Why Is Bungee Jumping Extreme?
Man bungee jumping

Although there’s no official consensus on what makes a certain activity “extreme,” we could all agree that it refers to all the sports that involve highly risky situations. In simple terms, this means that one could get seriously injured, or worse, if you’re not using proper techniques, methods, and safety equipment. Just a single moment of recklessness and a disregard for safety can potentially lead to serious consequences, so the very use of the word “extreme” seems appropriate enough for wider use. 

When we have an activity like bungee jumping, we can clearly see that some of the main “extreme” indicators check out. It comes with some obvious risks, so we can technically put it into the category. Risks associated with bungee jumping mostly happen because of improper equipment handling or not following safety procedures.

In this guide, we’ll be taking a closer look at bungee jumping and exploring what makes bungee jumping so extreme, as well as other details about this particular activity. 

What Is Bungee Jumping?

Bungee jumping, which can also be spelled as “bungy” jumping, is a form of activity that involves jumping from a greater height while your body is attached to an elastic bungee rope. An individual that practices the activity jumps head down towards the abyss (so to speak) and is then more or less aggressively pulled up by the elastic rope’s tension, all without touching the surface below them. 

The starting point here is some sort of an isolated and erected structure, basically anything with enough distance from the ground, as well as the distance from any potentially harmful objects and surfaces. This can include anything from a bridge over a canyon and up to a specialized crane that’s made for the purpose of bungee jumping. There have also been some of the more experimental and extreme settings, like bungee jumping from a helicopter, a plane, and even a hot-air balloon.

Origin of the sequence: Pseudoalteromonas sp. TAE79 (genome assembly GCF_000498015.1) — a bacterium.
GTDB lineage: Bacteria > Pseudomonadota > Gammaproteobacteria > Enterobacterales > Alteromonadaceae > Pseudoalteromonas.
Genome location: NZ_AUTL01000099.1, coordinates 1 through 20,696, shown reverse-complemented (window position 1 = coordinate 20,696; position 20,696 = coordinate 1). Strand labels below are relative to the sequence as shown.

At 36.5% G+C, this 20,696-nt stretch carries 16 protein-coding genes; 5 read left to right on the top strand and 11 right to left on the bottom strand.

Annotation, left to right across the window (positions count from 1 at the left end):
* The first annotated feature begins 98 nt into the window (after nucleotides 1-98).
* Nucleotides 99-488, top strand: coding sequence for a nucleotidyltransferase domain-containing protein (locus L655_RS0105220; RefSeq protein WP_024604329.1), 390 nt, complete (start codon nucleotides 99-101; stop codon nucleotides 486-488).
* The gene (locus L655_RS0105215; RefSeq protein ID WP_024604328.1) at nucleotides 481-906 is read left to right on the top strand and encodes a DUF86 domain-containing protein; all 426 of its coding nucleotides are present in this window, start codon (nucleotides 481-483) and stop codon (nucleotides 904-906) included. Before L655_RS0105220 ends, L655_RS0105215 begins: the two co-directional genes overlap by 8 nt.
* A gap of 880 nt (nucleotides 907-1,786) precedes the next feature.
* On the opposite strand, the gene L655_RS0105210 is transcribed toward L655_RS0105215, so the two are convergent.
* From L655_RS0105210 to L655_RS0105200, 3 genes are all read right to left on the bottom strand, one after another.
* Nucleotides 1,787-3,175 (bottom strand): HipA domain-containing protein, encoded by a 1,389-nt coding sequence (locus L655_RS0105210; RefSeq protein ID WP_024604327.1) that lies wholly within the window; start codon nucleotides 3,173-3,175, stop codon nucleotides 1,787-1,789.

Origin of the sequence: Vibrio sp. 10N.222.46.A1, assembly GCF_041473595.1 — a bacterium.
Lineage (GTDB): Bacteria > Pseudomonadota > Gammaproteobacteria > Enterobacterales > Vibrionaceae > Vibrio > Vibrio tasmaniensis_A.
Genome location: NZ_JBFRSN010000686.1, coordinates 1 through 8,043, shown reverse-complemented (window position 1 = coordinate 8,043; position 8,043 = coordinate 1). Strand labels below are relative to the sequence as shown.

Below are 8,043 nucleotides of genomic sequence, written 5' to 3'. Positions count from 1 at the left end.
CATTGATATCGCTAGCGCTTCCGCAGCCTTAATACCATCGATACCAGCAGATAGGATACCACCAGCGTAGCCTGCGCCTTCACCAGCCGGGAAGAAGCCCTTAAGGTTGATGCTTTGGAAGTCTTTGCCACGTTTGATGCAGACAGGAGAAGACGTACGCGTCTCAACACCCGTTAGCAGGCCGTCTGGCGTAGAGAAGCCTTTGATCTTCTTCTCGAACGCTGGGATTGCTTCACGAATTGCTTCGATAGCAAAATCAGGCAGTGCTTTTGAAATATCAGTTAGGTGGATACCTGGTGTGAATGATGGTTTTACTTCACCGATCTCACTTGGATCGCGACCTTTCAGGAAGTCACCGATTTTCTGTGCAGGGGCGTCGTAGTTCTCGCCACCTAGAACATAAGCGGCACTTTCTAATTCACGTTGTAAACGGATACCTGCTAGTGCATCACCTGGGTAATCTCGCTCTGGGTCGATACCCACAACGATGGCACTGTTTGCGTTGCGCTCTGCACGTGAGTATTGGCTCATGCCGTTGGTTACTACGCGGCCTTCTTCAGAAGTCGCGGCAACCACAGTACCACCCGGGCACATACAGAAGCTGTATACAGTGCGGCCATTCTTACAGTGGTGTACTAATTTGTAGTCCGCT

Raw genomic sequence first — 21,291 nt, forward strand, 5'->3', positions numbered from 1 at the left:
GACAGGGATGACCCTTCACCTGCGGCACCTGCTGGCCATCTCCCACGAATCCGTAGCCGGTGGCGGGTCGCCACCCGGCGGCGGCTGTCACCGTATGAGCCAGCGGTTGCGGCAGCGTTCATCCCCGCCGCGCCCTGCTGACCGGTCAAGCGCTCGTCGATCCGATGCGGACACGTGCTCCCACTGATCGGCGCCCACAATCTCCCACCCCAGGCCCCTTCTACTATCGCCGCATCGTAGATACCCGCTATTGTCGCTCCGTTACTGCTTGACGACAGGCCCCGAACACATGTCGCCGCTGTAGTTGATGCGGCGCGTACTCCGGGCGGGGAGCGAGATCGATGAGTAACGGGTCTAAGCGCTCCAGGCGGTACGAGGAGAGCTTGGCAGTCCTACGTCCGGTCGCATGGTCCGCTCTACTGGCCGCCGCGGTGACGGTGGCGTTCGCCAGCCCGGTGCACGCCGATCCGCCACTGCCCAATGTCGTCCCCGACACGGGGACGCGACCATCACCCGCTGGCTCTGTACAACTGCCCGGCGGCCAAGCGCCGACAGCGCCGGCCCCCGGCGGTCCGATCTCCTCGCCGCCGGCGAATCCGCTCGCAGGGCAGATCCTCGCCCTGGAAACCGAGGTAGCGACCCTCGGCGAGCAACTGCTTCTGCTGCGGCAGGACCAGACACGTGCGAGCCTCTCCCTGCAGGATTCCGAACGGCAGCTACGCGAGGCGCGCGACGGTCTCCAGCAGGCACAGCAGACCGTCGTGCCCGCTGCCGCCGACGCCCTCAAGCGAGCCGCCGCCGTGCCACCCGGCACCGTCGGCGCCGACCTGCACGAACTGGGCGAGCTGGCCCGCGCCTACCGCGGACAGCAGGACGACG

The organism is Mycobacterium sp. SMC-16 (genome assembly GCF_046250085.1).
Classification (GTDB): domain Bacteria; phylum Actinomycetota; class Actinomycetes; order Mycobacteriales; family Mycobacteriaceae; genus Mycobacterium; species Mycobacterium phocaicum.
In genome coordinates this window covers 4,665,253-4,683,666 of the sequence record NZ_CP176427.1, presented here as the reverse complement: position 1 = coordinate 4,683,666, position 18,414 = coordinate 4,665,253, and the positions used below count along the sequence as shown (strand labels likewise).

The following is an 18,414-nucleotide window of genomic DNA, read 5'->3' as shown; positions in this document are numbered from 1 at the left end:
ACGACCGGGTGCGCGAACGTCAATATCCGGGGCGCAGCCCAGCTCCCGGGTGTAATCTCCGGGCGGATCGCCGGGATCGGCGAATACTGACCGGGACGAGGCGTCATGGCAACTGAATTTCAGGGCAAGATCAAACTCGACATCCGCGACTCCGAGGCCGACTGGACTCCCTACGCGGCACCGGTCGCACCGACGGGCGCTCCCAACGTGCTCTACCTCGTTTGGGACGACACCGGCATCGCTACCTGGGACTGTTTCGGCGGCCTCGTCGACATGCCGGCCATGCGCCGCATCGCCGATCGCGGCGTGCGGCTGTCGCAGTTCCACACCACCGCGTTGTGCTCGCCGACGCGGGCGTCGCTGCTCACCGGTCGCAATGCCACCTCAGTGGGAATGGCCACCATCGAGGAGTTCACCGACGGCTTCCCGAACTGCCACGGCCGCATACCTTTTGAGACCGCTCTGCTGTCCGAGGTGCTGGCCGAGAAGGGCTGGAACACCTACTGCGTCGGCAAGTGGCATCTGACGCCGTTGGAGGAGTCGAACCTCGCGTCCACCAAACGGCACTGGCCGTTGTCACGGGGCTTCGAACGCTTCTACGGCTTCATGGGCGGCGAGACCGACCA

These days, it’s also not uncommon to use specific natural formations for practicing bungee jumping. Most commonly, these include very steep cliffs with enough room for a safe jump and a sudden pull upwards. In some cases, bungee jumping involves touching a body of water or even partially diving into it. 

Brief History

But the whole concept of bungee jumping takes us all the way back to ancient times and a ritual that’s been present among tribes of Pentecost Island in present-day Vanuatu. The activity was called land diving, or “Gol” in the Saa language, and was a test of courage as a passage into manhood. 

However, compared to modern bungee jumping, participants are jumping from high wooden platforms and have vines tied to their ankles. Additionally, they’re supposed to hit the ground, with vines absorbing the impact. 

The activity was eventually introduced to the Western world, becoming a local attraction either in cities, amusement parks, or even different countrysides. The very word “bungee” comes from the English language’s West Country dialect and was officially documented in the first half of the 19th century. The word is sometimes used for elastic cords that are used to secure luggage. 

The very first modern incarnation of bungee jumping was introduced in 1979 in Bristol, England, over at the city’s Clifton Suspension Bridge. It was done by the members of Oxford University’s Dangerous Sports Club who wanted to recreate the vine jumping ritual, and they were immediately arrested after attempting it. 

Nonetheless, they continued their practices in the United States on the Golden Gate Bridge in San Francisco and the Royal Gorge Bridge in Colorado. The activity was popularized and they eventually started practicing bungee jumping from cranes and hot air balloons. 

There were also some other similar examples prior to the Dangerous Sports Club attempts done by alpinists Charlie Fowler and Mike Munger who were trying to do mental preparations by simulating long falls. 

Commercially available bungee jumping began in the mid to late 1980s. At this point, there have been millions of successful bungee jumps all over the world. Today, there are even some people interested in taking dogs on a bungee adventure.

Bungee Jumping Variations

Aside from the “conventional” bungee jumping, in more recent years, we’ve seen the rise of other variations to this activity. These can include:

  • Ramp
  • Bungee running
  • Trampoline
  • Reverse bungee
  • SCAD diving (or Suspended Catch Air Device)

Ramp Jumping

Ramp jumping is performed with participants jumping off of a specialized ramp, usually by sledding, skiing, or cycling before jumping. It includes two rubber bungee ropes tied to a harness on a jumper’s waist. 

Bungee Running

Bungee running is technically not jumping but rather just running over a designated track with a bungee cord attached to a participant’s body. It’s popular among children, although it can also serve as an exercise for athletes. 

Trampoline